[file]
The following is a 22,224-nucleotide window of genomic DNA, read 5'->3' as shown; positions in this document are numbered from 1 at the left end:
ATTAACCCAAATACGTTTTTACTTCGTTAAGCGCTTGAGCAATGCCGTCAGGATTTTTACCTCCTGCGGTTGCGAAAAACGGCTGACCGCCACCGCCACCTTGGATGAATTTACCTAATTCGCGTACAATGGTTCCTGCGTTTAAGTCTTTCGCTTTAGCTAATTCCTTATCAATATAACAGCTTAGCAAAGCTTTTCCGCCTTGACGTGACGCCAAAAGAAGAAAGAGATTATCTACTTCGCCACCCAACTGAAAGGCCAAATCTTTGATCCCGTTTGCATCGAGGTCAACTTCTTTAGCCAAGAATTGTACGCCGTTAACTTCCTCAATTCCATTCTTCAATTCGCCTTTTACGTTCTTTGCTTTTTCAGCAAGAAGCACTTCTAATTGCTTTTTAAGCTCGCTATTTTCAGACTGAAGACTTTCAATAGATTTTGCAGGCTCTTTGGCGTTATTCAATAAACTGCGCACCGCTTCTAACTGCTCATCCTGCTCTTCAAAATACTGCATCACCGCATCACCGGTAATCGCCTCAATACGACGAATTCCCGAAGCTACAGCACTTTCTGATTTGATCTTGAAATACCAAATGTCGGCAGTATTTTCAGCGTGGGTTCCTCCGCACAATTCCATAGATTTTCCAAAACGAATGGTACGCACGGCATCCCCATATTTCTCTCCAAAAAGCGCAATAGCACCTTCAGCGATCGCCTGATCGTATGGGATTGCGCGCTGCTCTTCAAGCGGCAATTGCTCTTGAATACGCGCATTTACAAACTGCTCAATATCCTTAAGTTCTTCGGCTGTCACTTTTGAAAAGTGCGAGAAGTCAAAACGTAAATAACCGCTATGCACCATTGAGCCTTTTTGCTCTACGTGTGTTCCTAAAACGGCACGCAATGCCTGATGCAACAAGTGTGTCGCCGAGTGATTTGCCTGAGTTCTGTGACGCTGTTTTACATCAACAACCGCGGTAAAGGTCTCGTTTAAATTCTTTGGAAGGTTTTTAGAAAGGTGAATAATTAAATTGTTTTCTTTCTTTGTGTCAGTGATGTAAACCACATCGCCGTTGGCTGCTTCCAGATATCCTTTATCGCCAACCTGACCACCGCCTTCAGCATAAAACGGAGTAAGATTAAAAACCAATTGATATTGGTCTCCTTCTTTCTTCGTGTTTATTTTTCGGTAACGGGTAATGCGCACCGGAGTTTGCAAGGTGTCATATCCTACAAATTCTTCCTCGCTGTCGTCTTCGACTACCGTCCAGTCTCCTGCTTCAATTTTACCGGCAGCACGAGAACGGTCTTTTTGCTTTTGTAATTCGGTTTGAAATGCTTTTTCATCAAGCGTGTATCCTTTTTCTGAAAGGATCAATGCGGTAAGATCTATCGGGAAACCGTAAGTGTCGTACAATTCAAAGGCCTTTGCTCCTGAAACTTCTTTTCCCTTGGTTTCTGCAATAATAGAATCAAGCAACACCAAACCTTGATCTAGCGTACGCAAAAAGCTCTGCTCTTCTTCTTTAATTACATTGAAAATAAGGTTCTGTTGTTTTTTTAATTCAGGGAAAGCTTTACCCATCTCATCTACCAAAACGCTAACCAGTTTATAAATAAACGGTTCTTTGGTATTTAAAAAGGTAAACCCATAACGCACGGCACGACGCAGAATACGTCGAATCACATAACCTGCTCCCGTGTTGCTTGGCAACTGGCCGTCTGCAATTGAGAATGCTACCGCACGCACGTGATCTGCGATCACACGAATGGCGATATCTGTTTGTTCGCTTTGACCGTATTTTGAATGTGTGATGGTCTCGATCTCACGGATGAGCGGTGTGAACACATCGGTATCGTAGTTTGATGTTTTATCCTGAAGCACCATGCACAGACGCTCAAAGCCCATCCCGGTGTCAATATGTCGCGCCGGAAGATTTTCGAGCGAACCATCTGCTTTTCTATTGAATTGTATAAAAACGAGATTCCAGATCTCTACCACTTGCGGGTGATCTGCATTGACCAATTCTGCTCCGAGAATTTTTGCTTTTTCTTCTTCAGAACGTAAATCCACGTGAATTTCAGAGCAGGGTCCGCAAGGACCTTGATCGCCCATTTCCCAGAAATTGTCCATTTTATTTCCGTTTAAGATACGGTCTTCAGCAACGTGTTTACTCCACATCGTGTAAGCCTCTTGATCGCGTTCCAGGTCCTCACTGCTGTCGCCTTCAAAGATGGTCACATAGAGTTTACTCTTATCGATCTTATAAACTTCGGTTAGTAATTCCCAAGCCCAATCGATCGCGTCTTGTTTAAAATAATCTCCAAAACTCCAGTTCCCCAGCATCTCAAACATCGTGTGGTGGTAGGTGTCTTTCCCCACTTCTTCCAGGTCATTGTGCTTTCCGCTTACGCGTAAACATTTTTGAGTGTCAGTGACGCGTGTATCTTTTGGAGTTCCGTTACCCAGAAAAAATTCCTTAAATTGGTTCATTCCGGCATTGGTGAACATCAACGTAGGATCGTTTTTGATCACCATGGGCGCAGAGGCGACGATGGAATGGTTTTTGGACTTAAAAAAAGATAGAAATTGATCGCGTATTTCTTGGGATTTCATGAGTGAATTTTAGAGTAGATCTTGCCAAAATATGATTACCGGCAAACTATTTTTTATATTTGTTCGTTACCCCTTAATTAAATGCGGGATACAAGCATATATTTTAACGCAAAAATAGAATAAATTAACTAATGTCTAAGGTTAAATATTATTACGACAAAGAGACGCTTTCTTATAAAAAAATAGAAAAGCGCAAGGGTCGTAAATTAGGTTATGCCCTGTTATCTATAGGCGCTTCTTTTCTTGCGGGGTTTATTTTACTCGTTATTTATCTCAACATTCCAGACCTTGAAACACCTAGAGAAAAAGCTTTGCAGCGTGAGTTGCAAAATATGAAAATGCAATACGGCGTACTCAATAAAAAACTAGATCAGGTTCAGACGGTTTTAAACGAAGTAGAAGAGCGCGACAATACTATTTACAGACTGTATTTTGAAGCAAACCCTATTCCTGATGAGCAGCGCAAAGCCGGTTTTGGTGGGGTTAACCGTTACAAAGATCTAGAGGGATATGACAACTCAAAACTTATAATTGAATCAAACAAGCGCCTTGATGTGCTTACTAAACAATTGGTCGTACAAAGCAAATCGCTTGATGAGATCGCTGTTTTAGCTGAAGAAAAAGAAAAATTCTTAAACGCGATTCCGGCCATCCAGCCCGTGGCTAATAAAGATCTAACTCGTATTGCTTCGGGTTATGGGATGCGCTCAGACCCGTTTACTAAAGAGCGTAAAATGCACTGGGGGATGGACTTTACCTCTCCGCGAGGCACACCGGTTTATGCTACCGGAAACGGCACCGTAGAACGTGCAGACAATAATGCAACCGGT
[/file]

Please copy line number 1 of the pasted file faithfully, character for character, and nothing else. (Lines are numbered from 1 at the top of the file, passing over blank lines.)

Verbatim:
The following is a 22,224-nucleotide window of genomic DNA, read 5'->3' as shown; positions in this document are numbered from 1 at the left end: